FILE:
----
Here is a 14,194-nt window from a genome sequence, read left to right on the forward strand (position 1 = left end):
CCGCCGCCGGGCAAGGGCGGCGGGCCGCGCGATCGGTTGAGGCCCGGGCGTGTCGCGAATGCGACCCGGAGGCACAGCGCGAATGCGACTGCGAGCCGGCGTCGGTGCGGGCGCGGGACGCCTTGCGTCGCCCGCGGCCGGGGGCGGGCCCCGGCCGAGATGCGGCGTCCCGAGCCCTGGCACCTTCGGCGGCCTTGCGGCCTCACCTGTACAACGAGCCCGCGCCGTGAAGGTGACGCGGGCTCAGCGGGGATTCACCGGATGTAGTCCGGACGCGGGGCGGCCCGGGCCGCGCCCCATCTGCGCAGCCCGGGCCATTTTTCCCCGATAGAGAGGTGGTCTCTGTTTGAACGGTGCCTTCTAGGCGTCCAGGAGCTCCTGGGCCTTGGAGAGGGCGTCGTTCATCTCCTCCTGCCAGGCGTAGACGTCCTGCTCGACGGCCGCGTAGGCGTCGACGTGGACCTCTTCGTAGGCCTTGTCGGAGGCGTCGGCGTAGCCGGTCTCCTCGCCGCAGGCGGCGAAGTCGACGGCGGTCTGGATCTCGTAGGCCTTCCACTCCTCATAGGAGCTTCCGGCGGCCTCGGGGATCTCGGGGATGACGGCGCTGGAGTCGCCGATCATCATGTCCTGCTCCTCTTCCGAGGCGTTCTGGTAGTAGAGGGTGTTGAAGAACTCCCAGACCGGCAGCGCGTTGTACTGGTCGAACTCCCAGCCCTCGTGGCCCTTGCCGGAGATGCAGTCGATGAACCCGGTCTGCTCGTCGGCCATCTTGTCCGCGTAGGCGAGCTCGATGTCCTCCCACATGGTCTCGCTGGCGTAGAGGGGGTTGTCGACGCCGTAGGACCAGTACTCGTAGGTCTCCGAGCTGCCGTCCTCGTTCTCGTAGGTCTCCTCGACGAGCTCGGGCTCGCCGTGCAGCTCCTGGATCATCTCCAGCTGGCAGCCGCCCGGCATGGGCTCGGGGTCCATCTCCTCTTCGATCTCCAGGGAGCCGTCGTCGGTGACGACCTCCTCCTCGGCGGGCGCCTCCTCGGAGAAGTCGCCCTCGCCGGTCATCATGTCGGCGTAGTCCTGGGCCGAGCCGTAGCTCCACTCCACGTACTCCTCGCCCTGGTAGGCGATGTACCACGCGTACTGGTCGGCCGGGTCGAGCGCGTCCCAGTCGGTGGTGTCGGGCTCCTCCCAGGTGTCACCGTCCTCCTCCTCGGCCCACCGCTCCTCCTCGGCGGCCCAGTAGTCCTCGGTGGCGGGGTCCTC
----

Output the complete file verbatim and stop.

Here is a 14,194-nt window from a genome sequence, read left to right on the forward strand (position 1 = left end):
CCGCCGCCGGGCAAGGGCGGCGGGCCGCGCGATCGGTTGAGGCCCGGGCGTGTCGCGAATGCGACCCGGAGGCACAGCGCGAATGCGACTGCGAGCCGGCGTCGGTGCGGGCGCGGGACGCCTTGCGTCGCCCGCGGCCGGGGGCGGGCCCCGGCCGAGATGCGGCGTCCCGAGCCCTGGCACCTTCGGCGGCCTTGCGGCCTCACCTGTACAACGAGCCCGCGCCGTGAAGGTGACGCGGGCTCAGCGGGGATTCACCGGATGTAGTCCGGACGCGGGGCGGCCCGGGCCGCGCCCCATCTGCGCAGCCCGGGCCATTTTTCCCCGATAGAGAGGTGGTCTCTGTTTGAACGGTGCCTTCTAGGCGTCCAGGAGCTCCTGGGCCTTGGAGAGGGCGTCGTTCATCTCCTCCTGCCAGGCGTAGACGTCCTGCTCGACGGCCGCGTAGGCGTCGACGTGGACCTCTTCGTAGGCCTTGTCGGAGGCGTCGGCGTAGCCGGTCTCCTCGCCGCAGGCGGCGAAGTCGACGGCGGTCTGGATCTCGTAGGCCTTCCACTCCTCATAGGAGCTTCCGGCGGCCTCGGGGATCTCGGGGATGACGGCGCTGGAGTCGCCGATCATCATGTCCTGCTCCTCTTCCGAGGCGTTCTGGTAGTAGAGGGTGTTGAAGAACTCCCAGACCGGCAGCGCGTTGTACTGGTCGAACTCCCAGCCCTCGTGGCCCTTGCCGGAGATGCAGTCGATGAACCCGGTCTGCTCGTCGGCCATCTTGTCCGCGTAGGCGAGCTCGATGTCCTCCCACATGGTCTCGCTGGCGTAGAGGGGGTTGTCGACGCCGTAGGACCAGTACTCGTAGGTCTCCGAGCTGCCGTCCTCGTTCTCGTAGGTCTCCTCGACGAGCTCGGGCTCGCCGTGCAGCTCCTGGATCATCTCCAGCTGGCAGCCGCCCGGCATGGGCTCGGGGTCCATCTCCTCTTCGATCTCCAGGGAGCCGTCGTCGGTGACGACCTCCTCCTCGGCGGGCGCCTCCTCGGAGAAGTCGCCCTCGCCGGTCATCATGTCGGCGTAGTCCTGGGCCGAGCCGTAGCTCCACTCCACGTACTCCTCGCCCTGGTAGGCGATGTACCACGCGTACTGGTCGGCCGGGTCGAGCGCGTCCCAGTCGGTGGTGTCGGGCTCCTCCCAGGTGTCACCGTCCTCCTCCTCGGCCCACCGCTCCTCCTCGGCGGCCCAGTAGTCCTCGGTGGCGGGGTCCTC